Republican Sen. John McCain is among those offering up the soundbite. The civil war that is breaking out in Iraq cannot be confined to Iraq, the implication being that, as in 2002, in the runup to the disaster that was our first war in Iraq, yeah, we need to spend another trillion dollars, countless young lives and the rest.
Interesting that none of the war hawks who have re-emerged from their fortresses of solitude are citing Colin Powell’s Pottery Barn rule about how you break it, you bought it with regard to Iraq. The U.S. invasion in 2003 is a direct line to the present-day rise of Islamic fundamentalism in Iraq; clearly, we broke it. But even if you could then say, using the Powell Pottery Barn rule, OK, we bought it, is it still ours to fix?
Absolutely not. Iraq is not, and never was, a threat to the United States. The flimsy arguments used to justify the 2003 invasion, since discredited, had dictator Saddam Hussein in possession of weapons of mass destruction. No such arguments are being made about the Nouri al-Maliki regime, which was installed by the U.S.
Even if Maliki falls, which appears a safe bet at this stage, what do the militants get for their trouble? Their homeland, in a state of utter disrepair, divided against itself. The idea that even the most hardcore of the militants in Iraq could divert their attention for more than a couple of seconds from what’s going on in front of their faces to think about exporting terrorism to U.S. soil is farcical even for the most fearmongering among our political right flank.
And the U.S. public, which is not at all agreeable with President Obama these days, nonetheless agrees with the president on this point. A new public policy polling survey has just 16 percent of us wanting to send troops to deal with the situation in Iraq, with 74 percent opposed. And despite the protestations of the chicken hawks emerging from their rabbit holes to the contrary, only 20 percent of us think that the current situation in Iraq is the result of the U.S. withdrawing troops from Iraq before the so-called job was done.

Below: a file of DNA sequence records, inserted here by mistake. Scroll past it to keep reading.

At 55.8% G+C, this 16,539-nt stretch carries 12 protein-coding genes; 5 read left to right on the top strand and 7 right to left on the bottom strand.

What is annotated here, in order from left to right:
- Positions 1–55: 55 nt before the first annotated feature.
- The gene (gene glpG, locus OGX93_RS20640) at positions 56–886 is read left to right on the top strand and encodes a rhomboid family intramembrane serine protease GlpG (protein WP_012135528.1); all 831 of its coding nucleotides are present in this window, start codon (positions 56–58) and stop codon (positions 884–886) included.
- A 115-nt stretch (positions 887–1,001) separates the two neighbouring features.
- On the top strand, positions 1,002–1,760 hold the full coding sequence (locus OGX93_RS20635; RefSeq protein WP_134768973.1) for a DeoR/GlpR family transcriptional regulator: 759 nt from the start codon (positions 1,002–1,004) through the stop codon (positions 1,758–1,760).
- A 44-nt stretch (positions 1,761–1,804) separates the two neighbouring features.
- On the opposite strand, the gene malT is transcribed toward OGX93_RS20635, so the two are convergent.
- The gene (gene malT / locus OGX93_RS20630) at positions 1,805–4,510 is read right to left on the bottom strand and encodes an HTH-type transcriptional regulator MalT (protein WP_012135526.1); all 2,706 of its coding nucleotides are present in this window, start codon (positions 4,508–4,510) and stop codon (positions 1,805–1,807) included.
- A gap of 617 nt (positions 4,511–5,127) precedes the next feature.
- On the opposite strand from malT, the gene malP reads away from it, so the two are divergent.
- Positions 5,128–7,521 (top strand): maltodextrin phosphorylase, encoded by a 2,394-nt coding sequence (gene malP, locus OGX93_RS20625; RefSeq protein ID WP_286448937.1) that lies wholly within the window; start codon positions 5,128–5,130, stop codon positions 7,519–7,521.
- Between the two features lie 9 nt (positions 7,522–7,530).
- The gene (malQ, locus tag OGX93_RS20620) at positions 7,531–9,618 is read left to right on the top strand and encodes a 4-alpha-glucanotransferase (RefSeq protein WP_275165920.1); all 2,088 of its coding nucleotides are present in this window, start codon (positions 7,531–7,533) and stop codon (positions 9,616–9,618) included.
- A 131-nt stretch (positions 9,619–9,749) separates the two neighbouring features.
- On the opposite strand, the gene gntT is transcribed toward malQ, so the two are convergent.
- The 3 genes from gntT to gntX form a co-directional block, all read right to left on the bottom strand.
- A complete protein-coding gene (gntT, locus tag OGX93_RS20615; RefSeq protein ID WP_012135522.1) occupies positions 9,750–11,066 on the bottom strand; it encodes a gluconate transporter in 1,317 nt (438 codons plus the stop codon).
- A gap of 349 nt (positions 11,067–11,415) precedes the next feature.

The neoconservative architects of the 2003 Iraq invasion criminally misread the appetite in Iraq for regime change. They saw a Westernized country waiting to greet their American liberators with flowers, when what they got was a diversity of ethnic groups that had forged unholy anti-regime alliances in the Hussein years that with Hussein gone could turn their attention back to their centuries-old beefs with each other.
The job, to use the language of the neocons pushing for a return of U.S. might to Iraq, was never going to be done, not for generations. Though that’s probably the point for the neocons and their allies in the Republican Party, for whom the war on terror and the war in Iraq was never really about protecting the American homeland, but rather about building on Karl Rove’s vision of a permanent Republican majority, based on cultivating fear and perpetual uncertainty on basic security and casting Democrats as focused more on coddling the very people dedicated to the end of our very way of life than being on “our team.”
This flare-up in Iraq has opened the door to the Batcave, and the self-styled superheroes are here to save the day.
Except that they’re not. We tried their approach, and what we got was thousands of our young men and women dead, tens of thousands of their generation broken, our economy in tatters, and our politics at odds not seen since the walkup to the Civil War.
– Column by Chris Graham